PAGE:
Clinton later filed an appeal with the Employee Appeals Board (“EAB”). Docket No. 31-25. Conducting the hearings over the course of two days (April 20, 2016 and June 21, 2016), the EAB upheld the PRB's decision. Docket No. 31-2, at 1; Docket No. 31-3, at 1; Docket No. 27-3, at 25.

         Clinton then filed a “Charge of Discrimination” with the Equal Employment Opportunity Commission (“EEOC”) on December 18, 2015, alleging race discrimination and retaliation. Docket No. 1-2. The EEOC issued a Notice of Right to Sue letter on August 15, 2016. Docket No. 1-3.

         Clinton timely filed the instant lawsuit in this Court on February 10, 2017, based on his belief that Jordan, who is white, resented Clinton, an African American, and discriminated against him because of his race. Id. Furthermore, Clinton claims he was terminated because he complained about race discrimination. Id. In support of his contention, Clinton offers the following as evidence:

• Following the retirement of Maj or Jim Miller, before promoting Clinton to Captain, Jordan promoted Tim Douglas, a less qualified white male of lower rank, to Interim Captain of MBI's Northern Division. Docket No. 31-2, at 11-12. Clinton, who was Master Sergeant of MBI at the time and would have been eligible for Captain, believes Douglas's promotion was a political favor by Jordan to satisfy a debt owed to Douglas and several white MDPS officers for “their roles in protecting Jordan during a cheating scandal.” Docket No. 1, at 2-3.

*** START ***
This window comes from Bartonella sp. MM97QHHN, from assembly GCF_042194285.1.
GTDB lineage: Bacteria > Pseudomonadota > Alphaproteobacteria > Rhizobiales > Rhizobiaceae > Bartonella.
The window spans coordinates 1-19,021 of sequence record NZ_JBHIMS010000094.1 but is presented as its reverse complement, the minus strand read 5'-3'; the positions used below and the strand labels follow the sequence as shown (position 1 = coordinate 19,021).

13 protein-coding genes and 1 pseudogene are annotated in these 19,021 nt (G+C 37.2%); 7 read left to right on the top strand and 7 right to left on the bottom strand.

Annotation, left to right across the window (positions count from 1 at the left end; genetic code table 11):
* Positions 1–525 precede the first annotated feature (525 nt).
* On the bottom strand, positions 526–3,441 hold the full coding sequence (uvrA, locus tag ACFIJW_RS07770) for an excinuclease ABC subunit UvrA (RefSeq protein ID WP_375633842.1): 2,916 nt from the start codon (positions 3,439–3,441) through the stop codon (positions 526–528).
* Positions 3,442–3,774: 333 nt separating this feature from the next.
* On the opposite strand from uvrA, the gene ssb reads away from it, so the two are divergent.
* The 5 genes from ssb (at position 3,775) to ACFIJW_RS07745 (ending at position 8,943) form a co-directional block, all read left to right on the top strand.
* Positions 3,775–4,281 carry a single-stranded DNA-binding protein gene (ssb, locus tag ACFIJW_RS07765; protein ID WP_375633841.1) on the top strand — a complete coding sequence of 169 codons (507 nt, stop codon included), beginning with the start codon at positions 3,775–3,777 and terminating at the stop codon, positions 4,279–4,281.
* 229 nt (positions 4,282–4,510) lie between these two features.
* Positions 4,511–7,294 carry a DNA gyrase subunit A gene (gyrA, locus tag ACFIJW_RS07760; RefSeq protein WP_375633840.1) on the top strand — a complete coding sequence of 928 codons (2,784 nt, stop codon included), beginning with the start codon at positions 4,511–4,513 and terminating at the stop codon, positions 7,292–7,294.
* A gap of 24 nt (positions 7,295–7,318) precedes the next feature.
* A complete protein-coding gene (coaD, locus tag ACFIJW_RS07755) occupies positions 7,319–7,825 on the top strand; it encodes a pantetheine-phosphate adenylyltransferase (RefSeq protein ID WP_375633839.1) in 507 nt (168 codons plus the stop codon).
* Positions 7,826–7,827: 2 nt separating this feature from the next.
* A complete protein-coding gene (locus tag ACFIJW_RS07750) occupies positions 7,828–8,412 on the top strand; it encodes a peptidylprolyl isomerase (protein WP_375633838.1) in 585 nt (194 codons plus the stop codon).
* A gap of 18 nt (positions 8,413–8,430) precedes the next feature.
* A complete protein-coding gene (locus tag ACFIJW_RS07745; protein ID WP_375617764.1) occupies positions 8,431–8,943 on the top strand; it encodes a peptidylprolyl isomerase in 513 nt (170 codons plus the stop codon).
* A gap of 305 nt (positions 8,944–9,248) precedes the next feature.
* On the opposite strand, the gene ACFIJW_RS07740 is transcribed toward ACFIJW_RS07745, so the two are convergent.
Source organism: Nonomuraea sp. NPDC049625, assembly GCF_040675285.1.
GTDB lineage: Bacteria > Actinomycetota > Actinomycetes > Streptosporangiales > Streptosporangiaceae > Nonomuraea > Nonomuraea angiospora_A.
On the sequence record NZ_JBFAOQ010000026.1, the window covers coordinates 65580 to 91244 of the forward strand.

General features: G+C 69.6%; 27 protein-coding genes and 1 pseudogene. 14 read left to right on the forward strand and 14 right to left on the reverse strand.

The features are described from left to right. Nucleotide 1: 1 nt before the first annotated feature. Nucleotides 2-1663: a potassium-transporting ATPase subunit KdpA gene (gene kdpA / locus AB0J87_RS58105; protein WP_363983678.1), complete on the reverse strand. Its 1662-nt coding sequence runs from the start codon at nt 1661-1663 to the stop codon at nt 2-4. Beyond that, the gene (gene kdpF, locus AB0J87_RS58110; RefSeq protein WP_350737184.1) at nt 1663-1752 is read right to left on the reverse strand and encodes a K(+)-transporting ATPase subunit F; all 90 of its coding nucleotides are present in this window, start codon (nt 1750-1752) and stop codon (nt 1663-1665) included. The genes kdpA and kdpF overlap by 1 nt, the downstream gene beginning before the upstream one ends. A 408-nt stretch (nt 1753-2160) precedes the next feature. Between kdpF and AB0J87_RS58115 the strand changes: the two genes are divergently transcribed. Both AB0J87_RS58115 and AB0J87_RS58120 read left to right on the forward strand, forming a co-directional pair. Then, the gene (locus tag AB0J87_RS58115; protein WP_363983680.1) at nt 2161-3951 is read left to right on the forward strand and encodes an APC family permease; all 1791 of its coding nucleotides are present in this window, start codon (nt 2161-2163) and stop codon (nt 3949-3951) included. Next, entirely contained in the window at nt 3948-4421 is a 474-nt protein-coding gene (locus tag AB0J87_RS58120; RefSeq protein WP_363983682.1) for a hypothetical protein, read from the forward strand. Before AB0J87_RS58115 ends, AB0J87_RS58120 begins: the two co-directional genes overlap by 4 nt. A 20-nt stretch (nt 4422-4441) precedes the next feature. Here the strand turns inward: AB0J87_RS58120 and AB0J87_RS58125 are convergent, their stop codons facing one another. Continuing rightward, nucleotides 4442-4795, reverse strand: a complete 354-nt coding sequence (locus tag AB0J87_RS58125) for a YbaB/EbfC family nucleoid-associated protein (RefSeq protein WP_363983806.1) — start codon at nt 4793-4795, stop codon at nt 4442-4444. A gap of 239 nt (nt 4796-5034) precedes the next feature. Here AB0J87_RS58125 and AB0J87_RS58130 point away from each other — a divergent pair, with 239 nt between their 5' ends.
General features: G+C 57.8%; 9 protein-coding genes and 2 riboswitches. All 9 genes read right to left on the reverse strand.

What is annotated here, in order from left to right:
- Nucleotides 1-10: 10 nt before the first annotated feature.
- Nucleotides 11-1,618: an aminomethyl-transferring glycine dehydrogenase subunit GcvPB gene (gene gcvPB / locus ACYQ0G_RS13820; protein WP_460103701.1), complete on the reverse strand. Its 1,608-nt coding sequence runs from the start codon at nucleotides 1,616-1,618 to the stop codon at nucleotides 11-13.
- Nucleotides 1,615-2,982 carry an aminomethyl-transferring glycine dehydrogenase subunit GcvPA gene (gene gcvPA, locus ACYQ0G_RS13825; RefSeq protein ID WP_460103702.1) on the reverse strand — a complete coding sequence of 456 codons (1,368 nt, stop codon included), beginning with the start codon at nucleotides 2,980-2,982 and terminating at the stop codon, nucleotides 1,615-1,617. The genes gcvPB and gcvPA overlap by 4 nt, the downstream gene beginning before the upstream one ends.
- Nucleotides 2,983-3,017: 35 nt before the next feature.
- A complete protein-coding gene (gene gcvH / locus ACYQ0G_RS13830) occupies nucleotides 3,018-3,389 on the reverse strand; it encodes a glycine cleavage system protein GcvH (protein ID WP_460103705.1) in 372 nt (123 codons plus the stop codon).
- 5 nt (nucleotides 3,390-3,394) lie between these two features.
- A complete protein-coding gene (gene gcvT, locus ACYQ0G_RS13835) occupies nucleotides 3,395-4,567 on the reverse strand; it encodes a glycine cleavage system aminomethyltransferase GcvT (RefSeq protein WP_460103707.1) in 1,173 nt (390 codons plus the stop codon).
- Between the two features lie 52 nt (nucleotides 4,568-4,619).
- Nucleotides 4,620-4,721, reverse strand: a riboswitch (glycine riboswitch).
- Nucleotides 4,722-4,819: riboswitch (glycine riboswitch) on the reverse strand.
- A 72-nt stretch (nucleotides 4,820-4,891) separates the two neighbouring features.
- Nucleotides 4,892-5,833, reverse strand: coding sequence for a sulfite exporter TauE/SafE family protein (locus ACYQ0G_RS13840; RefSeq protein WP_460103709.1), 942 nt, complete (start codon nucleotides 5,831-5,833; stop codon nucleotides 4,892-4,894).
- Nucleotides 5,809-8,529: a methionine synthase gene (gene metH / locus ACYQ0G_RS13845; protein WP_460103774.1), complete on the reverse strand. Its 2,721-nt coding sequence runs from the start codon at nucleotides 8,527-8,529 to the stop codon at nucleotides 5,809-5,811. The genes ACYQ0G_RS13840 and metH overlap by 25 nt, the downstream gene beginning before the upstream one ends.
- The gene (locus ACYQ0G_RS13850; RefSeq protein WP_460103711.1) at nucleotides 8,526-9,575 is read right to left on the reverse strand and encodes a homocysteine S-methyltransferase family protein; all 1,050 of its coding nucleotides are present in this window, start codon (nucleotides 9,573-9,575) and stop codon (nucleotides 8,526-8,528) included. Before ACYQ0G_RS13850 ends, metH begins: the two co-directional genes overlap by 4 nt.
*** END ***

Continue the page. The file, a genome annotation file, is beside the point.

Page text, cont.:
• Jordan removed Douglas from under Clinton's chain of command shortly after Clinton was promoted to Captain, which Clinton contends was a result of ongoing race discrimination by Jordan. Docket No. 31-19, at 2.
• MDPS initiated its IA investigation the same day Clinton told Jordan he planned to file a race discrimination complaint. Docket No. 31-3, at 21; Docket No. 31-21. Until his termination, in his twenty-one years with MDPS, Clinton had never been the subject of any other internal disciplinary action. Docket No. 31-1, at 100; Docket No. 2; Docket No. 31-3, at 11.
• Apparently, eighteen other officers - only two of whom are African American - who had previously been investigated for breach of department security or confidentiality received no punishment for their conduct. Docket No. 1-2, at 2. Clinton claims the charges against those officers arising from the cheating scandal were far more severe. In fact, the charges resulted from allegations that the officers obtained copies of promotion examinations prior to the exams. Id.
• Clinton was terminated and replaced by Kenneth Bailey, a white officer. Docket No. 1, at 3; ...